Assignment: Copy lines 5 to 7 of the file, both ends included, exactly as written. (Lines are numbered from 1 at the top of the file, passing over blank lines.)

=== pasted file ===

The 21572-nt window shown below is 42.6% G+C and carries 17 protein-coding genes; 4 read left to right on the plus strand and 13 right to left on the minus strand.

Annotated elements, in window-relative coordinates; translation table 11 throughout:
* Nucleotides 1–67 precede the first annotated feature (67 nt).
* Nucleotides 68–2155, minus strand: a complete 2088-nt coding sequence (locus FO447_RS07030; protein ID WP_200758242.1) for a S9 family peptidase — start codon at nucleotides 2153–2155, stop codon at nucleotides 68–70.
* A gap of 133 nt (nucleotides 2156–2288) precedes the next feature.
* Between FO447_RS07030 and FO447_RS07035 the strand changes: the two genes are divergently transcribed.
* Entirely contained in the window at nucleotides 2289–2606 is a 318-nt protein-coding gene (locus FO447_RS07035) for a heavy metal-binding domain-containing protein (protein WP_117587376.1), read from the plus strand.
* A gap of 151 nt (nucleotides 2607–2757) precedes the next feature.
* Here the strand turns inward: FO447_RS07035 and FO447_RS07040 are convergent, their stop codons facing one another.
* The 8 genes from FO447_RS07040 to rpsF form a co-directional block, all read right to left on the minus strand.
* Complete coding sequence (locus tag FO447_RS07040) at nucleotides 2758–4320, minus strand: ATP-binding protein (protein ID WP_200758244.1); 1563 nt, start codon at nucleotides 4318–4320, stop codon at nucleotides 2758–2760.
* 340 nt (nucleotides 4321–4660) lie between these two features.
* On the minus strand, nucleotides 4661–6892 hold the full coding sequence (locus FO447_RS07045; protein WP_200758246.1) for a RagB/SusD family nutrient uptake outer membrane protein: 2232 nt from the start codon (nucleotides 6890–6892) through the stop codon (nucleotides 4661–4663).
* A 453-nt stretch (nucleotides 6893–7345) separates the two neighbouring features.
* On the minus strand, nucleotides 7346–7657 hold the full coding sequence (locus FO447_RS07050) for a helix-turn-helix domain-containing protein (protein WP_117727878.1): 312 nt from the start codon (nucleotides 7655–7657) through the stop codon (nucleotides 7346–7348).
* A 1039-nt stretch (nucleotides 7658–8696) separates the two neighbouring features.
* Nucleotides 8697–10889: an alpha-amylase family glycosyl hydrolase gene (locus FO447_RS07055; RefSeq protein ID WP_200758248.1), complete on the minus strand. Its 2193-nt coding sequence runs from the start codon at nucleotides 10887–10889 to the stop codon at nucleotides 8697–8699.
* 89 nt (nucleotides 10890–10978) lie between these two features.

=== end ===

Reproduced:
* A gap of 133 nt (nucleotides 2156–2288) precedes the next feature.
* Between FO447_RS07030 and FO447_RS07035 the strand changes: the two genes are divergently transcribed.
* Entirely contained in the window at nucleotides 2289–2606 is a 318-nt protein-coding gene (locus FO447_RS07035) for a heavy metal-binding domain-containing protein (protein WP_117587376.1), read from the plus strand.